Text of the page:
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Chair's Message - February 2022


A Message from Carolyn Ames Noble, ASID, WELL AP, WELL Faculty, USGBC Member
Chair, ASID Board OF Directors

Small Business Solutions

Five years ago, I left a company I cherished in the corporate world to found my design consulting practice. Personally and professionally, I felt a purpose and readiness for a new creative chapter in my life. 

Being a business owner has been both rewarding and humbling. Along the way, I am grateful for a network of leaders who have been most supportive. Ann Wisnewski, ASID, shared her wisdom, experience, and even her contract with me when I first started out, demystifying that whole process. Cheri Phyfer, President of Fortune Brands, has been my champion, from our years working together to her continued mentorship. 

There is so much to building a business. Employee benefits, financial planning, tax preparation, certifications, marketing… just to name a few. At my core, I am a designer, and in my happiest place when I am working with my clients to realize their unique vision. If only there was a one-stop hub that could bring those services together… 

There is nothing small about the small design business. ASID recognizes the power of its small business community. In fact, 75% of ASID member designers are small business owners. Our practices are diverse, from residential to workplace to hospitality to product design and more. This April, ASID is launching the Small Business Solutions platform. This platform was realized in collaboration with Kari Stringfellow, ASID's VP of Member Experience, Mark Bonnett, President of CorePath Wealth Partners, and with the incredible input - and beta testers - from our AZ and IL Chapters.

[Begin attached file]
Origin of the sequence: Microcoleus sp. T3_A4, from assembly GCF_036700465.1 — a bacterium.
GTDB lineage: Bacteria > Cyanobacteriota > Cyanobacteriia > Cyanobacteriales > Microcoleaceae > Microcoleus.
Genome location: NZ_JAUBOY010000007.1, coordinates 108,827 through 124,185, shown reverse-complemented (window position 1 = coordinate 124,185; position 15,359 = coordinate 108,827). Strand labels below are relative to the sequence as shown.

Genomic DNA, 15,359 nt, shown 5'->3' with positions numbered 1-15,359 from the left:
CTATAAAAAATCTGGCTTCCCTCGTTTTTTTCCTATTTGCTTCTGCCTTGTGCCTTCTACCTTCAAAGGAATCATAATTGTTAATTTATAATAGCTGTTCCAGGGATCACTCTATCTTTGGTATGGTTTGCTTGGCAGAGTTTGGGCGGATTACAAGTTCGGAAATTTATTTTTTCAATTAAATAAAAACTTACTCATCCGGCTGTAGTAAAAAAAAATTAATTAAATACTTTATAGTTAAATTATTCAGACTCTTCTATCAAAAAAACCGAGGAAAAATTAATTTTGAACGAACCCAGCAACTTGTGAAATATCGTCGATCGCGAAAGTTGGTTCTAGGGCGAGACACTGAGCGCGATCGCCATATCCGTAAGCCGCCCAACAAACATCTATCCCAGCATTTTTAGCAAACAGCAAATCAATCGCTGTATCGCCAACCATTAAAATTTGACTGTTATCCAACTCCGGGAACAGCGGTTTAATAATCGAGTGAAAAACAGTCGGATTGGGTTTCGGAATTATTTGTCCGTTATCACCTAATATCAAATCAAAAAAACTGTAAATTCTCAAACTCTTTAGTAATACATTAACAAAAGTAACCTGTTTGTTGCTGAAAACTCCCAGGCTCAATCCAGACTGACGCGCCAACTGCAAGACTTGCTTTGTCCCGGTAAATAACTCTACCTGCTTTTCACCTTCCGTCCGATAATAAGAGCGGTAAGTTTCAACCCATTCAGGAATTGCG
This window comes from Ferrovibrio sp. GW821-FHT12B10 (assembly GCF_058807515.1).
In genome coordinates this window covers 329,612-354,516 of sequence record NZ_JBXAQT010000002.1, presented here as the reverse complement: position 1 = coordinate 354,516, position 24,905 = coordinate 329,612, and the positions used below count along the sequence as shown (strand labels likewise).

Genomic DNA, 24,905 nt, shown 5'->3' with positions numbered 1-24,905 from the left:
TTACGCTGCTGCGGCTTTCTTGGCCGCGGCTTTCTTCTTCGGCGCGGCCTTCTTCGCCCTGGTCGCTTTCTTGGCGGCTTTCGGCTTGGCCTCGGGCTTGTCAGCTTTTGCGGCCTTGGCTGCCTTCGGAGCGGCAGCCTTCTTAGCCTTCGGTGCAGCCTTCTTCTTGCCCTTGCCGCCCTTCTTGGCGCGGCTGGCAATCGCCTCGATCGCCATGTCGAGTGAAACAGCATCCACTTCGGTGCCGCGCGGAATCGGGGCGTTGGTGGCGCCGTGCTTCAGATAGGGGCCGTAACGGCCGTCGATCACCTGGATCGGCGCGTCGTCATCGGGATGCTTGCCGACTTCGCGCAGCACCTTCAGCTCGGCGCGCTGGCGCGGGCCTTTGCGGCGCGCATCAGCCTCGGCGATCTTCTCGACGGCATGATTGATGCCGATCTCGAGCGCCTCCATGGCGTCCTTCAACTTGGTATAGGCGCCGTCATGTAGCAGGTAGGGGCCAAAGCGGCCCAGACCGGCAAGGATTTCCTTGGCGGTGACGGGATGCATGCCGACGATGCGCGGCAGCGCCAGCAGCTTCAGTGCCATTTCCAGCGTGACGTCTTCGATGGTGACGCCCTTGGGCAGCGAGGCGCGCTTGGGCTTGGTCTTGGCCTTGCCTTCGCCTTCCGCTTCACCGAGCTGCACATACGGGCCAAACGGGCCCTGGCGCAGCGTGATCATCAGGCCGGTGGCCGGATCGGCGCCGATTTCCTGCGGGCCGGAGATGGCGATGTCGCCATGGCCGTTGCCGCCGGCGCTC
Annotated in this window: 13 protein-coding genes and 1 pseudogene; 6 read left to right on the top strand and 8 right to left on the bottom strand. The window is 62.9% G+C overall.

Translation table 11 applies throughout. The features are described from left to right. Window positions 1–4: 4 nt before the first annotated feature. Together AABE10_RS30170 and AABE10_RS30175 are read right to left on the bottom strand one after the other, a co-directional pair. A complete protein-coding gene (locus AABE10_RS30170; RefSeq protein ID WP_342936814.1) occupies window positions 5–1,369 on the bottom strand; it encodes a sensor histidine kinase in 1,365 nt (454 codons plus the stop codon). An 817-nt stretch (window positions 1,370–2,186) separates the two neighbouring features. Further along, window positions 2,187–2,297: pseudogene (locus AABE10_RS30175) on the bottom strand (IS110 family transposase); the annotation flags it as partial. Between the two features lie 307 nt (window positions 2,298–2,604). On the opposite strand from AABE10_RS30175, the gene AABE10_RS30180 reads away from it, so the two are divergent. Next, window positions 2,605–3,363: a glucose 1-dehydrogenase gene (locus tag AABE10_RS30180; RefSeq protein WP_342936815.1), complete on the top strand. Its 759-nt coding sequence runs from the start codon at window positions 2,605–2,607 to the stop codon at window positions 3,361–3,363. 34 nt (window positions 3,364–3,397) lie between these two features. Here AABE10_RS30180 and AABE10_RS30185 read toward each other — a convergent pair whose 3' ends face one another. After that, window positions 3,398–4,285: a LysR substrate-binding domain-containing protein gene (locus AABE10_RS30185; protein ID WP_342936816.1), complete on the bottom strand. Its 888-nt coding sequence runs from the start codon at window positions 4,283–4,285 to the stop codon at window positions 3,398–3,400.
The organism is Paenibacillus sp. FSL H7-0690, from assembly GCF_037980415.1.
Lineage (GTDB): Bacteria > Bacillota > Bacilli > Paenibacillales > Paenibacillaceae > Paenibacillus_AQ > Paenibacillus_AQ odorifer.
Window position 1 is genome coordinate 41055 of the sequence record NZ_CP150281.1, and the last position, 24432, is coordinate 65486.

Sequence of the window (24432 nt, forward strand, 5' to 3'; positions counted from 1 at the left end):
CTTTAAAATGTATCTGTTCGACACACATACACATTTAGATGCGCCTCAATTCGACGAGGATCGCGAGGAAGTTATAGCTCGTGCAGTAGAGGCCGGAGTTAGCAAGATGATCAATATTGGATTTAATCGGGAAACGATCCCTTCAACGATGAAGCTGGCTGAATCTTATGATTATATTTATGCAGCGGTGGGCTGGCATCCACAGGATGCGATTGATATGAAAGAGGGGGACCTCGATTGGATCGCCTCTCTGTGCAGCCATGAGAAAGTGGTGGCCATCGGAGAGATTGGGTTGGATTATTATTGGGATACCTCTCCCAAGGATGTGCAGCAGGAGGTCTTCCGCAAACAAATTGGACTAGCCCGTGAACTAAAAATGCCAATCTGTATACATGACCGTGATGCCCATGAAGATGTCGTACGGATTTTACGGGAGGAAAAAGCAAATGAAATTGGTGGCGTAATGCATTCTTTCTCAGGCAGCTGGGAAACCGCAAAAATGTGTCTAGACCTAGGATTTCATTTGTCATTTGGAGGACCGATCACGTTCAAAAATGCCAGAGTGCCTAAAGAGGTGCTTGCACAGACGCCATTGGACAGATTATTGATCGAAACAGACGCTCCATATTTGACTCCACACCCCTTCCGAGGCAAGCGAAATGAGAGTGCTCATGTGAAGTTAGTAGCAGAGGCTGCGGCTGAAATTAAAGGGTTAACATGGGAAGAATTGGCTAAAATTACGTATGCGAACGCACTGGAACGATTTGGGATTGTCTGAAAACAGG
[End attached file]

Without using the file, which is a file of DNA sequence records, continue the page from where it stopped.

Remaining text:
It's an exciting provocation to look at our organizations and businesses as a work of design themselves. I checked in with colleagues Eric Haydel, Doreen Hunter, Jaclyn Moser, and Tanya Alejandra Paz on their perspectives as small design business owners. Our conversations were so robust, we are coming together for a live panel dialogue to share and expand upon our discussion. 

We hope you will tune in for more as we discuss the Small Business Solutions launch live on March 10, 2022 at 1 p.m. ET

Watch the Recording
Eric Haydel
President - Creative Director, The M-Geough Company, Eric M. Haydel Design, Inc.
Doreen Hunter
Principal, Hdesigns Group, LLC 
President, ASID Michigan Chapter
Jaclyn Moser
Harken Interiors
Tanya Alejandra Paz
TAP Studio
Kari Stringfellow
Vice President, Member Experience
CAN: What was the driving force behind starting your own business? 

EMH: Unlike most people who start their own company out of desire, I started my company out of need. I never imagined being in a position as a business owner/entrepreneur. It was 2009 and I was starting a design program that required practice as a part of the academic curriculum, very few firms had places to hire and those that did, were only taking highly qualified designers. No firm had time to invest in folks who wanted to be designers, only those that were ready now…and so, the “need” came to figure it out. 

DH: Honestly I have been climbing the ladder continuously in different cycles since starting in the late ’80s. Sometimes, it feels like the beginning, especially when things are running smoothly. Then other times, you realize the business cycle is turning, and you start thinking about succession planning or just stopping. Well, for me (us), we are indeed at the maturity cycle. I have gone full circle; of course, I am not where I imagined myself being some 30 + years ago; however, I am proud of myself for perseverance.